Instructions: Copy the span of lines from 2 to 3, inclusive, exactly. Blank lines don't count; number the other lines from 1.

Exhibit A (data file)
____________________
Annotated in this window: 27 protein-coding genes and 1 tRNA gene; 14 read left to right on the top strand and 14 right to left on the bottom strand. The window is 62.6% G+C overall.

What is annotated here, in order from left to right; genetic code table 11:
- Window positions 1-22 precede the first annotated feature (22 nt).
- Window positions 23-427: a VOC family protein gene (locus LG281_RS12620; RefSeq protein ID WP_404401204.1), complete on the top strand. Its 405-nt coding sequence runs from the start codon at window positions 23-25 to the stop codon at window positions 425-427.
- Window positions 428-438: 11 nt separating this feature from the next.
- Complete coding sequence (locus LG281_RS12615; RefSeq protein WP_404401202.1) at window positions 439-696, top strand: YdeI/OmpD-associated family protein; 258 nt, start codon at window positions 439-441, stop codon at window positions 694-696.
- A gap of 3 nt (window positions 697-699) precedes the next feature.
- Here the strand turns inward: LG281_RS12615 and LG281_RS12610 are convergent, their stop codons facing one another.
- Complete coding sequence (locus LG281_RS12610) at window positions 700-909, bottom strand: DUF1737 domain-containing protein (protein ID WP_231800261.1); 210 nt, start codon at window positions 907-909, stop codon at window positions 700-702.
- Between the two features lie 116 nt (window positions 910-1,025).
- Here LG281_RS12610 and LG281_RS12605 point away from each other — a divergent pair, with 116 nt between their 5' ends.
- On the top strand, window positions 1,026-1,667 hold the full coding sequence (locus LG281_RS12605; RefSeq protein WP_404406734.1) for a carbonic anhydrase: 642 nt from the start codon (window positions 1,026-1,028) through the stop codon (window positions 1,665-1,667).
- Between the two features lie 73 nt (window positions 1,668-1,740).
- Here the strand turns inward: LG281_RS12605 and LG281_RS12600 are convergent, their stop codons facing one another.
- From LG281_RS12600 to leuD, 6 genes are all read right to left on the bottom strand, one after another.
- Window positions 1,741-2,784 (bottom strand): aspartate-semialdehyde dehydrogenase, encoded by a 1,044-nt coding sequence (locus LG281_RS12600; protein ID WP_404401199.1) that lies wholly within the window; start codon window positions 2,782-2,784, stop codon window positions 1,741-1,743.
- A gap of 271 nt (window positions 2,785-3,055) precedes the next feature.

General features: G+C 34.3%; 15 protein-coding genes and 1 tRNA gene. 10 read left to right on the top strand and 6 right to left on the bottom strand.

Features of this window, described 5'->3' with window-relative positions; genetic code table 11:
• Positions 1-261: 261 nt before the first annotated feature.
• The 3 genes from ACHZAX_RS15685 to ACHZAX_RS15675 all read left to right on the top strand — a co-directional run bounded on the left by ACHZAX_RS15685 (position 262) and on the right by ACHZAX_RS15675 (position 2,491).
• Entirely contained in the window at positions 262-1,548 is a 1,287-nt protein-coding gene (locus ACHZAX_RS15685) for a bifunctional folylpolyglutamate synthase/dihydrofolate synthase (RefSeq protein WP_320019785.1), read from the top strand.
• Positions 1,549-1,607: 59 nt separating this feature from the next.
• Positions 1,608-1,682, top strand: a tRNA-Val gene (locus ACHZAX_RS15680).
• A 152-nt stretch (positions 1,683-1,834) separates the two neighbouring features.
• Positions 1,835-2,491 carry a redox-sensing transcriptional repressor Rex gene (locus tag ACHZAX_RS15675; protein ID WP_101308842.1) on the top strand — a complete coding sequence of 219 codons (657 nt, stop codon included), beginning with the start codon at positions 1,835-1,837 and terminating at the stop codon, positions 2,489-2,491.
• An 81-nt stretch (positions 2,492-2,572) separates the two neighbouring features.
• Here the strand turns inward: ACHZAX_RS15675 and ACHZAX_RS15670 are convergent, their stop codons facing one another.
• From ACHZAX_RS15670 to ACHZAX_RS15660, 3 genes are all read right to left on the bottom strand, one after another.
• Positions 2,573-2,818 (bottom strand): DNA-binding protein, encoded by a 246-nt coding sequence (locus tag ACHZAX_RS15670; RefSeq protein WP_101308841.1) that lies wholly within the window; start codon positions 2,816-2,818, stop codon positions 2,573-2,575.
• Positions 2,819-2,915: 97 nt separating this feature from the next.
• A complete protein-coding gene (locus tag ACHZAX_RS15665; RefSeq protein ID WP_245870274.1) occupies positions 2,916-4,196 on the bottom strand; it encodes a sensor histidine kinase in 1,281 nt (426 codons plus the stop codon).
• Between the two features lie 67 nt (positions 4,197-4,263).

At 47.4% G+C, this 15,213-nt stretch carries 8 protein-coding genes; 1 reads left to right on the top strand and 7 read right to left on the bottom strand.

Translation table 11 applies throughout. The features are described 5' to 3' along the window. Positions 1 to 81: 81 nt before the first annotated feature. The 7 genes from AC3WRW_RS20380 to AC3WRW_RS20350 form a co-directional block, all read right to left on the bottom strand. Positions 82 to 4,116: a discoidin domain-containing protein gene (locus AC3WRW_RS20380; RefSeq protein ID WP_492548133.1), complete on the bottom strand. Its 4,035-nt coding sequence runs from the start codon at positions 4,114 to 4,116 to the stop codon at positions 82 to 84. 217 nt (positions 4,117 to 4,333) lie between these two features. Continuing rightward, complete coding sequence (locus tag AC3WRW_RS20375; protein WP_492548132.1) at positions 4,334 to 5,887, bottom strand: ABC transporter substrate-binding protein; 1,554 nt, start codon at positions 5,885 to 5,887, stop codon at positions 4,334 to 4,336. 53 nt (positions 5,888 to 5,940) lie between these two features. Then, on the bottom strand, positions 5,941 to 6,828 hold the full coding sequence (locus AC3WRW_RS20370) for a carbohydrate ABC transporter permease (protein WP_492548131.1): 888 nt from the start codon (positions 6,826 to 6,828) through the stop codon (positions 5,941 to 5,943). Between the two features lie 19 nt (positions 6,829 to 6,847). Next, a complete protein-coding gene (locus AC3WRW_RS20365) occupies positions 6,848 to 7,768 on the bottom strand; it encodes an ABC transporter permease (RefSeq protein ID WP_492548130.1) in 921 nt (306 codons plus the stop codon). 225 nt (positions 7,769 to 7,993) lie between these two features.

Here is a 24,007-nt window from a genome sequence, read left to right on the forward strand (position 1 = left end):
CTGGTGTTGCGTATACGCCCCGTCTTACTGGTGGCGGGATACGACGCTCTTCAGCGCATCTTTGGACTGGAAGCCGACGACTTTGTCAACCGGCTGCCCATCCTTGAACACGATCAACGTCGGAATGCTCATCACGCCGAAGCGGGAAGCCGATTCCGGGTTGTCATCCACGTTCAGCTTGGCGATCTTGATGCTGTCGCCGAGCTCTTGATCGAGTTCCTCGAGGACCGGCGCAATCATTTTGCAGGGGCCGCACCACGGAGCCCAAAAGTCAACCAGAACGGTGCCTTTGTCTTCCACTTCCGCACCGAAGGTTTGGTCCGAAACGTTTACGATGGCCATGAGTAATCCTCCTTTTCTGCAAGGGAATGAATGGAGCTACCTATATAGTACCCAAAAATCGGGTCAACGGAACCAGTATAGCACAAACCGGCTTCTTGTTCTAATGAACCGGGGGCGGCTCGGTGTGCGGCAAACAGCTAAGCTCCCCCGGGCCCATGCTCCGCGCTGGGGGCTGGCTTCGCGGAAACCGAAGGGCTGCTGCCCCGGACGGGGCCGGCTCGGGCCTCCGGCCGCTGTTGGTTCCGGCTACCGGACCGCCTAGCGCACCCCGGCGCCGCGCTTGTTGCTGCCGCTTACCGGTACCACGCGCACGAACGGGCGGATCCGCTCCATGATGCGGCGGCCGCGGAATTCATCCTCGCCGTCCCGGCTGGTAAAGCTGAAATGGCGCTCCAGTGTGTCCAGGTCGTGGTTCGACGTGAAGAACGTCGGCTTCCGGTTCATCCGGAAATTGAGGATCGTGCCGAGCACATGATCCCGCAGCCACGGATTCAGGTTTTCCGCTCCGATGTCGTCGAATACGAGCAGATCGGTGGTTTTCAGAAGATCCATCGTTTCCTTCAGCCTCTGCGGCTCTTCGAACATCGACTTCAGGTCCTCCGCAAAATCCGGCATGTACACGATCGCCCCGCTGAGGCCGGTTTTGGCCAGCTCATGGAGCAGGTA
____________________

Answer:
What is annotated here, in order from left to right; genetic code table 11:
- Window positions 1-22 precede the first annotated feature (22 nt).